Your performance has a curious title, would you like to reveal your thoughts behind? And maybe also share with us, who Fabou is?

The title has two parts and leaves room for interpretation which is what the performance might also do. The title refers to the way the performance was built, and reflects my art practice around it. “Poet in my” is a reference to an old solo demo that this performance is loosely based on. The words are from Fleetwood Mac’s song Sara, where Stevie Nicks sings: “You’re the poet in my heart”. Well, I wanted to place the poet in different places, undefined places, some lost dreams… in my body and in the space I am working in. The poet also refers to Fabou.

I have many thoughts about who and what Fabou is. However, one idea is that Fabou is an imaginary friend or an accompaniment that takes different forms – has a fluid identity. It lurks behind the curtains. Wants to be heard but also doesn’t want to be chained by strict definitions. Fabou is the one that has been guiding the performance. Fabou is what comes into existence through the piece. It might not be the same for the spectator as it is for me.

I have thought of Fabou as a friend, a lover, a sabotage, a distraction, a glitch, a reminder, a message, a dream, a nightmare, an awakening. Also something born out of the betweenness of lovers: the possible tragedy, the beauty, the desire, the loss. Fabou is a medium for all this, and also the inspiration behind creating atmospheres with sound, movement and text that the performance is about.

Fabou is something or someone that is born out of loss and grief, of letting go. But also, Fabou is a force of nature, a wild wind in the room, a desiring energy, a merging. So I guess Fabou is born from the basics of life haha: desire, death, loss, imagination.

The whole practice was concentrated on figuring out what Fabou could be and how this question could birth a performance. “My life as” refers to empathizing, to metamorphosis, to being connected, to merging, playing with the boundaries, to the fluidity in being – internalizing Fabou and their message in oneself. To put it simply, Fabou is a logic of its own through which to think and create.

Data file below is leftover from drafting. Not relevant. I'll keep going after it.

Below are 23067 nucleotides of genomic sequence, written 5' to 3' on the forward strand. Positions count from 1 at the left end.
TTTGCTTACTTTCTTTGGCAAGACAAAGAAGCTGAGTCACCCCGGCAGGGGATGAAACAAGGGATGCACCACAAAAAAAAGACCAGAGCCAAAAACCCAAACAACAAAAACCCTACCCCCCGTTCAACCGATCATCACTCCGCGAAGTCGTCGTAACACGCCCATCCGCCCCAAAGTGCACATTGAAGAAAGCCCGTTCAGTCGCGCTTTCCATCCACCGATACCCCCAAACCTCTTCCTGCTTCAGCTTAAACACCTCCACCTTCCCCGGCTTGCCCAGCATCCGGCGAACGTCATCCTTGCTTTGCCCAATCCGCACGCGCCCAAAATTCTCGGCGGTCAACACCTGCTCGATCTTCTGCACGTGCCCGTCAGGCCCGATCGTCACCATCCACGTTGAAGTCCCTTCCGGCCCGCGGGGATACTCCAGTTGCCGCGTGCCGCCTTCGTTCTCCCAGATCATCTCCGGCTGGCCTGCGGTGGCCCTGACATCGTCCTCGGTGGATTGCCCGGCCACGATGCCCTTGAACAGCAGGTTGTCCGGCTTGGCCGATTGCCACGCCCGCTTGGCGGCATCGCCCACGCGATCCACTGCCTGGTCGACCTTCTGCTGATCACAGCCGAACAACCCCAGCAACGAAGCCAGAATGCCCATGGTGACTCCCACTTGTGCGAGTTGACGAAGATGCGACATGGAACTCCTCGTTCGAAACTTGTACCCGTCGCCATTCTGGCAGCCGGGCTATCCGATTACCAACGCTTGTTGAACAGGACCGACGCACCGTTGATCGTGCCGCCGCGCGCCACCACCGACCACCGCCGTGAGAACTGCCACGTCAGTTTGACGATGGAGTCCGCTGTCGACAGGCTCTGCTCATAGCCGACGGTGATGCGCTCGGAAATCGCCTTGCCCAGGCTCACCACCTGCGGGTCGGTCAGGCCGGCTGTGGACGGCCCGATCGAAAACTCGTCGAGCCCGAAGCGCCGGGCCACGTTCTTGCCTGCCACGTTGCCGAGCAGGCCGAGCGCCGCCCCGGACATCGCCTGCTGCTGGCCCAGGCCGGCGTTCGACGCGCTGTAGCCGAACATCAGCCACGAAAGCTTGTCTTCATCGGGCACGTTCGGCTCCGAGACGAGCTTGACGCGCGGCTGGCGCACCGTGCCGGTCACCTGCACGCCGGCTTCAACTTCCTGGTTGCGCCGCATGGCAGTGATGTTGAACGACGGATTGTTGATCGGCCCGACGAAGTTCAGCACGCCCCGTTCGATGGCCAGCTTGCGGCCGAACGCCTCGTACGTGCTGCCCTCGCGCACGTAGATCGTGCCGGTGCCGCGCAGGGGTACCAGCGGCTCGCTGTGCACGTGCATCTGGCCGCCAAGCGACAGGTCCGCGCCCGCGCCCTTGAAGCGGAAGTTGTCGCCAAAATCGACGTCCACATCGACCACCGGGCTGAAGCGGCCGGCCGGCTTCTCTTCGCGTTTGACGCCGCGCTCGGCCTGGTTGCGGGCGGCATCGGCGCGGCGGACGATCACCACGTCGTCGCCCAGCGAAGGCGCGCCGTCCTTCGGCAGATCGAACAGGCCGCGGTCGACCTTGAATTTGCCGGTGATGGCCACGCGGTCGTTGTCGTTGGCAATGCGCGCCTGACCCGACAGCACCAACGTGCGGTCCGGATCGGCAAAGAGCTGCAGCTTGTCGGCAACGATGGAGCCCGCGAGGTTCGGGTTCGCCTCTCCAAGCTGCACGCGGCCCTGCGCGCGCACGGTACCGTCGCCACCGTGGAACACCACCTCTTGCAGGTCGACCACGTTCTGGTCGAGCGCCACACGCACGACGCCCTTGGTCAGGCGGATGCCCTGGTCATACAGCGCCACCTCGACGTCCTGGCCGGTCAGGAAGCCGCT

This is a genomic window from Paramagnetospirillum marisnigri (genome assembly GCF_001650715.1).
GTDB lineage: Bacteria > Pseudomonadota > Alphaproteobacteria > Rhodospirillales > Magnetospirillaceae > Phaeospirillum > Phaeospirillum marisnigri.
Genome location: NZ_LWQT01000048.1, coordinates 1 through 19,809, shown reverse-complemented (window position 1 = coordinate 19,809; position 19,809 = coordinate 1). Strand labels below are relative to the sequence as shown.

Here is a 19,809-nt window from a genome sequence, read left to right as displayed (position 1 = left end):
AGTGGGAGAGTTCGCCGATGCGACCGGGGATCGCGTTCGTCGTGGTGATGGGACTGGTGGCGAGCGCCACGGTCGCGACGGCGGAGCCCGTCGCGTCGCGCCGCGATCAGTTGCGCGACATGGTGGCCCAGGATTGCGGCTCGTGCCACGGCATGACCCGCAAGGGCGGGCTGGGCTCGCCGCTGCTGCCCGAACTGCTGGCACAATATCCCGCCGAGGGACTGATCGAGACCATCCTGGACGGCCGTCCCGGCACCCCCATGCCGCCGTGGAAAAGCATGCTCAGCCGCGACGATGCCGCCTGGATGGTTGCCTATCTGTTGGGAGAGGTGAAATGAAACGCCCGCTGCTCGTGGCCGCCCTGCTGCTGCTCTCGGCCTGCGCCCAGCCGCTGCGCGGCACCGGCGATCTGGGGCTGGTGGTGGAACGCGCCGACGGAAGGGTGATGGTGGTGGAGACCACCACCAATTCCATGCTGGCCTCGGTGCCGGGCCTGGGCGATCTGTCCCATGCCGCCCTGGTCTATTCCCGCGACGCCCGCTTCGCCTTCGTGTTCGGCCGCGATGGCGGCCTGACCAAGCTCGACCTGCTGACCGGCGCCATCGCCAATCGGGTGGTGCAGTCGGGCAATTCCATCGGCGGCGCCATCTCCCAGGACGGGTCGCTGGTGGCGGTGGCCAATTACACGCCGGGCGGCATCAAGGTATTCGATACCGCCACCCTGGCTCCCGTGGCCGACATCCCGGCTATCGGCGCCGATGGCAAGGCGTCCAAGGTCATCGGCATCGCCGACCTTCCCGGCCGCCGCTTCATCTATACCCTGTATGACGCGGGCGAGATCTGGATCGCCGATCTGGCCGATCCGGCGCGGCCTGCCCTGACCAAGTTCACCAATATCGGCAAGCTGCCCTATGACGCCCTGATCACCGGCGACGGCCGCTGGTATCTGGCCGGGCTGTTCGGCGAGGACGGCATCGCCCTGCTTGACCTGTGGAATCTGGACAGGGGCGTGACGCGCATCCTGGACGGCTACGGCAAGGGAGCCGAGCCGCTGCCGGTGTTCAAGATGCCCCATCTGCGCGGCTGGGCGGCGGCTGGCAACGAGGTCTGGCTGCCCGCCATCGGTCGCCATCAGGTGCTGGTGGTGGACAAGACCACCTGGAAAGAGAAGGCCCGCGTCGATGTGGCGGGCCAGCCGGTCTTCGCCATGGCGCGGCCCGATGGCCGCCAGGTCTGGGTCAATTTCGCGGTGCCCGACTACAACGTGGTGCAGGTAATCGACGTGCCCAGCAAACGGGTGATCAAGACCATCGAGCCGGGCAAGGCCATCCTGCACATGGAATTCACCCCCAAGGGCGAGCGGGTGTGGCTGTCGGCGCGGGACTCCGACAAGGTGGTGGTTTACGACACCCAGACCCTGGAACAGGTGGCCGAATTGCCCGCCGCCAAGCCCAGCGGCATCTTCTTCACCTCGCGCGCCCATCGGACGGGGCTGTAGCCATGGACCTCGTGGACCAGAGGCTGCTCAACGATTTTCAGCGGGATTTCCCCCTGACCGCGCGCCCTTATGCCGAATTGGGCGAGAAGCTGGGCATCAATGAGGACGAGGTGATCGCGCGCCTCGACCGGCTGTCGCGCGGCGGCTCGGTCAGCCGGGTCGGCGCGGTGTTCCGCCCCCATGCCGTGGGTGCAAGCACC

The art practice around the performance was about giving voice to something that I imagined to possess me or possess something else in the space. Perhaps possessing the sound or the fabrics. Something acute and craving for attention. The acuteness refers also to the ecological theme, all the destruction that awaits around the corner, the loss that is already here and that pierces through everything in life.


We see on stage a performance that plays with the boundaries between a gig and dance piece, how did you develop and work on this piece?

Poet in my – my life as Fabou is a performance fueled by emotions. Developing it has been a lot about exciting oneself into feeling, imagining, and then reorganizing (in) the space according to this – all this is channeled through the sound, movement, language and fabrics.